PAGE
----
A Comcast logo is seen on a Comcast truck in Pittsburgh in 2011.
Gene J. Puskar AP

The Federal Communications Commission and Comcast-NBCU came to an agreement today over charges that the cable company had not adequately advertised its affordable Internet-only plans.

Providing data-only plans and making sure customers knew they were available was one of the conditions set by the FCC when it approved the NBC/Comcast merger in 2011.

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It's All Politics
4:02 pm
Wed June 27, 2012

Romney Gets No Relief On Outsourcing Story

Mitt Romney appears with Virginia Gov. Bob McDonnell (left) on Wednesday. Romney failed to convince Washington Post journalists they were wrong to link him to the outsourcing of U.S. jobs while he led Bain Capital.
Charles Dharapak AP

Originally published on Fri June 29, 2012 12:51 pm

Ever since the Washington Post published a widely read piece last week whose central premise was that when Mitt Romney ran Bain Capital the firm invested in companies that shipped U.S. jobs abroad, President Obama, Vice President Biden and other Democrats have repeatedly cited it.

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The Salt
3:51 pm
Wed June 27, 2012

Why There's Less Red Meat Served On Many American Plates

Some Americans are cutting back on red meat, and health concerns seem to be the biggest reason they're doing it, a survey found.
Shmeliova Natalia iStockphoto.com

Originally published on Wed June 27, 2012 4:38 pm

Dan Charles reported earlier this week on why meat consumption in the U.S. has climbed so precipitously; today, we brought you charts and graphs on that, and on how meat production affects the environment.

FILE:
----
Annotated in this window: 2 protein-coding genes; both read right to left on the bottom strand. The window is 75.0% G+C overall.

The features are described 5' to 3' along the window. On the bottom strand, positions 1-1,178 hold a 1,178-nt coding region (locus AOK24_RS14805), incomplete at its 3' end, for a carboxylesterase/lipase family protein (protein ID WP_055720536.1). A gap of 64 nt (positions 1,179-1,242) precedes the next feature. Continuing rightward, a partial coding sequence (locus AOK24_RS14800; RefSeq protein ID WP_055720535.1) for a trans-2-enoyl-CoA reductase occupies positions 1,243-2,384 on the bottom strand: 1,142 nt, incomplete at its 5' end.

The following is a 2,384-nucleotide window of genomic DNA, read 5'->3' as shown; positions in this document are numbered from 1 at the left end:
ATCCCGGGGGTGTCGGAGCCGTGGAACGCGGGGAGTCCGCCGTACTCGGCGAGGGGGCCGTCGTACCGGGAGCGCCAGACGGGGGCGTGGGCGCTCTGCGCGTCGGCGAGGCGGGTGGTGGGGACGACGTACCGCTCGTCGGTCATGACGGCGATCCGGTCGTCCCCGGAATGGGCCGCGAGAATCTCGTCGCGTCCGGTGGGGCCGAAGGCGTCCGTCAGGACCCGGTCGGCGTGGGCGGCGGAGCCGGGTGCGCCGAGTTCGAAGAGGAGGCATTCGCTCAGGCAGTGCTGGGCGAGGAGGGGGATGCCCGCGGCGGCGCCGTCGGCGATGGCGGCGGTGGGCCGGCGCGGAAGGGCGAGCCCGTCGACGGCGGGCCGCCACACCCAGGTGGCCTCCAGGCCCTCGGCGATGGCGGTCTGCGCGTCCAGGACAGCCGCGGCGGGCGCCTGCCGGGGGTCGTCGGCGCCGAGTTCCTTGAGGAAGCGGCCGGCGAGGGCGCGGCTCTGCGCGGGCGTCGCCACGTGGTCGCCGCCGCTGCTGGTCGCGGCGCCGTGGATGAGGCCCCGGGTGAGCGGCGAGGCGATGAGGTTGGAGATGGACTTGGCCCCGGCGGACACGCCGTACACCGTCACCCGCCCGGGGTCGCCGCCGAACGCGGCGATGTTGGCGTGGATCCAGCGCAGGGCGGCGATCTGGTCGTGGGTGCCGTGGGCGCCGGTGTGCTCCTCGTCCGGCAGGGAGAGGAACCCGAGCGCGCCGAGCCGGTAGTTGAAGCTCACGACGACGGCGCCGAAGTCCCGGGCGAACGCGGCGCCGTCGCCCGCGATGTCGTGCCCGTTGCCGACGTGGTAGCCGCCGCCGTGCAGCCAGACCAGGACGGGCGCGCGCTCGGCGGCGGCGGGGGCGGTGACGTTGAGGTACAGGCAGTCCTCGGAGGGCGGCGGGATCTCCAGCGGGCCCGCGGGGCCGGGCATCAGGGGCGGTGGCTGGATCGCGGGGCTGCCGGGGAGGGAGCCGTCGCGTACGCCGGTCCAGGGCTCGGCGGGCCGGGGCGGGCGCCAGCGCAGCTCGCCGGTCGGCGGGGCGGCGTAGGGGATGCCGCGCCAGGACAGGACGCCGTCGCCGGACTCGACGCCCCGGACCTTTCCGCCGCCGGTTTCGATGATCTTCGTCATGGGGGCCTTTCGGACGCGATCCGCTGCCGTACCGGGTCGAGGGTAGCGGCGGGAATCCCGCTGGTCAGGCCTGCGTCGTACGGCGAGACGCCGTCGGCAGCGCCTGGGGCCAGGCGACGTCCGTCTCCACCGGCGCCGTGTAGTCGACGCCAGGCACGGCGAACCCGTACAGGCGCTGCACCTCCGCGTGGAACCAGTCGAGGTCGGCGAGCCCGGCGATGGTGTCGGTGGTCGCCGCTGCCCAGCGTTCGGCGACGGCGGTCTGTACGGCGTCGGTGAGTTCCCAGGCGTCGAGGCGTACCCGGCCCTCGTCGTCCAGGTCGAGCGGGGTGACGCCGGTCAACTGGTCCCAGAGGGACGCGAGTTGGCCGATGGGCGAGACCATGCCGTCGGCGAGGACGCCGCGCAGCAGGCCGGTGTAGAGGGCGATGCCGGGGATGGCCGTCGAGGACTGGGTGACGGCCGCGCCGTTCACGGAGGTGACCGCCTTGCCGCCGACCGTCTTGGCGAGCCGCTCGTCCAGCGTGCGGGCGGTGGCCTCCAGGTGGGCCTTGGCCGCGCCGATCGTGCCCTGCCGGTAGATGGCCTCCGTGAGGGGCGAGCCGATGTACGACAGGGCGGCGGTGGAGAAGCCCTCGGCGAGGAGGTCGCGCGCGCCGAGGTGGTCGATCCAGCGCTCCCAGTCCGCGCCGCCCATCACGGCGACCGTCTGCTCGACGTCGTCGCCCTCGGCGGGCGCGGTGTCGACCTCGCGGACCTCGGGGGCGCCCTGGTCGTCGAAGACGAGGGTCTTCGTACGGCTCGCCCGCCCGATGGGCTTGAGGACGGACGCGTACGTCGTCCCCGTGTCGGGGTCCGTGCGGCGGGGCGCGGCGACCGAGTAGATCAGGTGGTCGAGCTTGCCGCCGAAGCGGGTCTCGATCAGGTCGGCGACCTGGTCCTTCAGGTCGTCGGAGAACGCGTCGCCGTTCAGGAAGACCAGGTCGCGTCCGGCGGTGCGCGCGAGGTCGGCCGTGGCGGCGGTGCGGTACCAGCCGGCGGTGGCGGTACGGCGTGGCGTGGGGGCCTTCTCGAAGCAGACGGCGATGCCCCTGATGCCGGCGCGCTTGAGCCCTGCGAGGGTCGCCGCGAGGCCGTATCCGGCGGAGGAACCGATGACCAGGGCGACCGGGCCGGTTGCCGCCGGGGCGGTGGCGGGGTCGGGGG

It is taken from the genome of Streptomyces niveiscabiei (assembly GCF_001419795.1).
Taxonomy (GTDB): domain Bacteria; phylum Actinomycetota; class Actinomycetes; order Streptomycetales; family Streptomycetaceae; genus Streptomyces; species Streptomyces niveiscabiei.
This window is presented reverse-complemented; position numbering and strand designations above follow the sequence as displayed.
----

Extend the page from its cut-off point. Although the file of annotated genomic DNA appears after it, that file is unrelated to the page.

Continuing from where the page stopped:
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Middle East
2:47 pm
Wed June 27, 2012

Is A Protest Camp Still Needed In Yemen?

Originally published on Wed June 27, 2012 5:24 pm

Transcript

AUDIE CORNISH, HOST:

In Yemen's capital, Sana'a, a sprawling tent city is beginning to be dismantled. It was home to thousands of protesters for more than a year. Known as Change Square, it came to look more like Change Mile as street after street became packed with demonstrators and their makeshift homes. Kelly McEvers reported from Yemen during last year's uprising and she went back and sent this report about the changes at Change Square.

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Around the Nation
2:47 pm
Wed June 27, 2012

Pieces Of AIDS Quilt Blanket Nation's Capital

People view the AIDS Memorial Quilt at the National Mall this week.
Ebony Bailey NPR

Originally published on Wed June 27, 2012 4:06 pm

The AIDS Memorial Quilt is too big to display all in one piece. Since 1987, it has grown to more than 48,000 panels that honor the lives of more than 94,000 people who have died of AIDS. The last time the whole quilt was shown together was in 1996, on the National Mall. Now it's back in Washington, D.C., for its 25th anniversary.